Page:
Most people who have recruited employees knows that it sometimes becomes apparent that the one who has been hired does not have the competency expected, or the cooperation skills necessary for the position. Quite often, this is due to a less than qualitative recruitment process.
Hiring the wrong person costs averagely one and a half years salary. Yes, you read that correctly! (Stabile 2013)
This is why it can be useful to consider spending a little time and resources on planning the recruitment process itself. By planning and using the correct methodology, it is possible to greatly reduce this risk.
When recruiting for a position, it is primarily important to clarify what are the most important tasks in the job. Then, to determine the qualifications needed to do these tasks. After doing this, it is time to determine the recruitment methodology best suited to be able to find the correct candidate for the job.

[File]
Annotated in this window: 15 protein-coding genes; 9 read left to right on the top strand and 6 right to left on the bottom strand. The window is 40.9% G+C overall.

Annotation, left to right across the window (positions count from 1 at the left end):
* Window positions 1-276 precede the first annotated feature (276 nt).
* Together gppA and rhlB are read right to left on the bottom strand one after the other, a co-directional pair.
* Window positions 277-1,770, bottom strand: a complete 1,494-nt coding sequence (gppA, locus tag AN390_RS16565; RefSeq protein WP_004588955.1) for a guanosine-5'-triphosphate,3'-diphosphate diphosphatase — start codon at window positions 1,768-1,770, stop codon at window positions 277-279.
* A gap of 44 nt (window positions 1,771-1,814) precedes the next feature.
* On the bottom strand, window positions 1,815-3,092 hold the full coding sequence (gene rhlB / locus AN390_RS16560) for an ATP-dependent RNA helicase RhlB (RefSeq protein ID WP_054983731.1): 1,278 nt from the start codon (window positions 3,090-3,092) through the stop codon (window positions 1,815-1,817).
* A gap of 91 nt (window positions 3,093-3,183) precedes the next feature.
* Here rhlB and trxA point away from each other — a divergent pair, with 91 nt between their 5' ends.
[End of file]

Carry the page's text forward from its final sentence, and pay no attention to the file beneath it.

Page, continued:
This process is what we call the job analysis.
After the job analysis, when drawing up the job advertisement, it is important to draw from the conclusions made during the job analysis, in order to attract the right applicants.
Sometimes, job advertisements read the following:
Example: «the right candidate is precise, structured, outgoing, proactive and efficient.” “in addition, the person must have a large capacity for work, be flexible, have good cooperation and language skills.”
On many occasions, we wish to hire superman/superwoman. In practice, it is impossible to find a candidate who is everything mentioned in the example.
If one has done the proper preparations, and executed a thorough job analysis, it will be easier to strip the list down so that it becomes more specific as to what really is important in the candidate, and also better tailored to the job in question. This will help ease the process going forward.
So, the advice when recruiting is to take the time to do a thorough job analysis, and you will be one step closer to finding the best co-worker.